Think you are feeling the sting of $4 a gallon?
Imagine pulling up to the pump with an empty 60 or 100-gallon fuel tank.
Transportation departments for public schools are experiencing the pinch, and many are acting to increase efficiency, decrease miles driven and make each gallon count.
But it is not going to be easy. A typical school bus, carrying a full load of around 70 passengers, eeks out about 10 miles per gallon.
At Jordan-Elbridge, the transportation department started compensating for the rising gas prices three years ago.
Bruce Walters, head of the department, said implementing a new computer system and new policies has helped the transportation system has become much more efficient.
By making simple changes, like adding more group bus stops, consolidating busing for athletic teams, and cutting the number of buses running between schools from 12 to six, Walters said the transportation team has been cutting annual mileages for three consecutive years.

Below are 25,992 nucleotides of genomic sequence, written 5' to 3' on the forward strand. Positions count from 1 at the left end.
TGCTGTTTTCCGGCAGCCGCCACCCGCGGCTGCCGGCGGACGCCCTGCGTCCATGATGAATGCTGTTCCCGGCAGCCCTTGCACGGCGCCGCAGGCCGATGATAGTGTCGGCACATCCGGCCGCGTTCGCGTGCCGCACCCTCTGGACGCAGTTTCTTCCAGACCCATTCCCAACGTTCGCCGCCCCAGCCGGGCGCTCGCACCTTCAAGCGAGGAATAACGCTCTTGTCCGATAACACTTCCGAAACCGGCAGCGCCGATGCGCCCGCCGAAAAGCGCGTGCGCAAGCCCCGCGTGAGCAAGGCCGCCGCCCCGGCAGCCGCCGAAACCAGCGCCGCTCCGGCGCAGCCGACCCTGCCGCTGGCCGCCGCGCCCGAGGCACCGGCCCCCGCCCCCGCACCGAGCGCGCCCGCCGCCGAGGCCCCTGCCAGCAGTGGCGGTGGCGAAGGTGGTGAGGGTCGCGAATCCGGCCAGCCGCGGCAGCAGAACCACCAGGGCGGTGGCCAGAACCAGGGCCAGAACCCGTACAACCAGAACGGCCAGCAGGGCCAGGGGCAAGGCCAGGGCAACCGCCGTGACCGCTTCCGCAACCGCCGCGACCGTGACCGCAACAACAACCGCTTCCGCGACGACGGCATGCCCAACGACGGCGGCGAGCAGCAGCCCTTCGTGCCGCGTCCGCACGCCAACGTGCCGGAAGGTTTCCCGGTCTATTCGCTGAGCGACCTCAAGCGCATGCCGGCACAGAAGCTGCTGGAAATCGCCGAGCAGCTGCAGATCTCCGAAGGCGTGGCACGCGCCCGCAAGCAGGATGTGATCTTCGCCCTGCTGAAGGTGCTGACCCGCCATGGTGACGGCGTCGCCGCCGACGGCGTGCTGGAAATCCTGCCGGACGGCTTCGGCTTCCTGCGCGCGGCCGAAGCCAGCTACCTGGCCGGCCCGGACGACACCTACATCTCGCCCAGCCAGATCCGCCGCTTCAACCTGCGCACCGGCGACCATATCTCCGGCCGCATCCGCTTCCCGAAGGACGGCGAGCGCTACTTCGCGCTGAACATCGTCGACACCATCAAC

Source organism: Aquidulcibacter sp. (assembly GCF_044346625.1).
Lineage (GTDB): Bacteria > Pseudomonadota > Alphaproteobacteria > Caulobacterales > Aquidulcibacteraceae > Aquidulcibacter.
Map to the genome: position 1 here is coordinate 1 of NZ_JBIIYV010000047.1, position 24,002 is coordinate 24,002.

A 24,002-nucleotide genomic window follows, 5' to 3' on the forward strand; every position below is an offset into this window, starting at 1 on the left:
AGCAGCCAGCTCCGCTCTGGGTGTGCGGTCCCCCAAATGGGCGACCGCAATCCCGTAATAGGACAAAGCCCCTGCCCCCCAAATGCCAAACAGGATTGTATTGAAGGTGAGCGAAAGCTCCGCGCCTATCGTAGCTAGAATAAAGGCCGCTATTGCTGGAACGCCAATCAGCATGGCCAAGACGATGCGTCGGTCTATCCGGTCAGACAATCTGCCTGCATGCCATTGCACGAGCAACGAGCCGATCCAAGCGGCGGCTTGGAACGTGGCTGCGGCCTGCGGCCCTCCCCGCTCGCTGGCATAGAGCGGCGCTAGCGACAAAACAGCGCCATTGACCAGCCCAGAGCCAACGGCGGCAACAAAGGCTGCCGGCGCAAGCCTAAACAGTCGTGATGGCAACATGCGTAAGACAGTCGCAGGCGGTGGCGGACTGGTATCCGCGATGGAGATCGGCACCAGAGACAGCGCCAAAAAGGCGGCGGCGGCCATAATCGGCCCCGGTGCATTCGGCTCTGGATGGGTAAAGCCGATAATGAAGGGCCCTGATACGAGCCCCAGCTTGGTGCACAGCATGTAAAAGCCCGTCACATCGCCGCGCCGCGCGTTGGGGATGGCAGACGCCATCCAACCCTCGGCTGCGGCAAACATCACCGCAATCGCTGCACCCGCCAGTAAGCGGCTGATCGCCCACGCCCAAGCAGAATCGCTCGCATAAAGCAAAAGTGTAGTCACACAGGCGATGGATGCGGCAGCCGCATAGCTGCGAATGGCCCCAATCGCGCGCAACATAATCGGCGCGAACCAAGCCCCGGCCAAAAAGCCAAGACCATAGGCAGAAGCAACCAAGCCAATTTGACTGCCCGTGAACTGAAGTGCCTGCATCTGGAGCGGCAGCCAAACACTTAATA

Higher prices, more changes
"Everything we touch - oil, tires, parts - has gone up tremendously," Walters said.
In response to those rising costs, it is not just fuel use and miles driven that is being examined for efficiency.
West Genesee Transportation Supervisor Gerald Williams said there are many options available to help beat prices, and they are all being examined closely.
"There's no question, all transportation are affected by the cost of fuel," Williams said.
He said the department is waiting to see how things play out, and weighing the different options carefully before making a change that will impact the students.
Riding, not driving
Walters said in the fall of 2007, there was a moderate increase in the number of students opting to ride the bus.
"Some parents called and told us their kids that did drive were going to be riding," he said.
So what if every student suddenly opts to take the bus?
The department plans for that, Walters said. "A full school bus is an efficient bus."